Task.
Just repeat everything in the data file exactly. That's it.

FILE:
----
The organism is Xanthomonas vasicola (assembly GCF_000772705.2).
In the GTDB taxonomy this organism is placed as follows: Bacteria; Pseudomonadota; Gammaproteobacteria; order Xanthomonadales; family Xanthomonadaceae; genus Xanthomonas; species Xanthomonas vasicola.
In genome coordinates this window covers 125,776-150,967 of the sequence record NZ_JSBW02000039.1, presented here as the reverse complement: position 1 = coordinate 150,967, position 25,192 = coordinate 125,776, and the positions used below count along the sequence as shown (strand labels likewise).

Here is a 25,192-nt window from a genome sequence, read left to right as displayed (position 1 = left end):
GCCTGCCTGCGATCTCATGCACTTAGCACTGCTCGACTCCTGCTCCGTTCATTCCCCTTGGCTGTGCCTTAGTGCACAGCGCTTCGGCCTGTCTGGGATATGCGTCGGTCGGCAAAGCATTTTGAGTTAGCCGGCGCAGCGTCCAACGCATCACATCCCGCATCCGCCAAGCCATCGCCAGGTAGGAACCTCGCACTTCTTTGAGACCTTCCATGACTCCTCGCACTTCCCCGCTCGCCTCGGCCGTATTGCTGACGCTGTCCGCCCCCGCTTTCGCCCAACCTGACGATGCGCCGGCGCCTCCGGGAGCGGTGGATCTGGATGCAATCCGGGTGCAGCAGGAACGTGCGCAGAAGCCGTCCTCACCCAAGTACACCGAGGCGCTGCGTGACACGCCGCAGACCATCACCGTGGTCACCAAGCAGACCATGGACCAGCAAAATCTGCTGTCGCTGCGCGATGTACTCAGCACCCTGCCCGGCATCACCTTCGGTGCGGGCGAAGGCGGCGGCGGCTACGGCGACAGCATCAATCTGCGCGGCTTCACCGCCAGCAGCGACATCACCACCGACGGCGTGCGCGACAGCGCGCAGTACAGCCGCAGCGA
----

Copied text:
The organism is Xanthomonas vasicola (assembly GCF_000772705.2).
In the GTDB taxonomy this organism is placed as follows: Bacteria; Pseudomonadota; Gammaproteobacteria; order Xanthomonadales; family Xanthomonadaceae; genus Xanthomonas; species Xanthomonas vasicola.
In genome coordinates this window covers 125,776-150,967 of the sequence record NZ_JSBW02000039.1, presented here as the reverse complement: position 1 = coordinate 150,967, position 25,192 = coordinate 125,776, and the positions used below count along the sequence as shown (strand labels likewise).

Here is a 25,192-nt window from a genome sequence, read left to right as displayed (position 1 = left end):
GCCTGCCTGCGATCTCATGCACTTAGCACTGCTCGACTCCTGCTCCGTTCATTCCCCTTGGCTGTGCCTTAGTGCACAGCGCTTCGGCCTGTCTGGGATATGCGTCGGTCGGCAAAGCATTTTGAGTTAGCCGGCGCAGCGTCCAACGCATCACATCCCGCATCCGCCAAGCCATCGCCAGGTAGGAACCTCGCACTTCTTTGAGACCTTCCATGACTCCTCGCACTTCCCCGCTCGCCTCGGCCGTATTGCTGACGCTGTCCGCCCCCGCTTTCGCCCAACCTGACGATGCGCCGGCGCCTCCGGGAGCGGTGGATCTGGATGCAATCCGGGTGCAGCAGGAACGTGCGCAGAAGCCGTCCTCACCCAAGTACACCGAGGCGCTGCGTGACACGCCGCAGACCATCACCGTGGTCACCAAGCAGACCATGGACCAGCAAAATCTGCTGTCGCTGCGCGATGTACTCAGCACCCTGCCCGGCATCACCTTCGGTGCGGGCGAAGGCGGCGGCGGCTACGGCGACAGCATCAATCTGCGCGGCTTCACCGCCAGCAGCGACATCACCACCGACGGCGTGCGCGACAGCGCGCAGTACAGCCGCAGCGA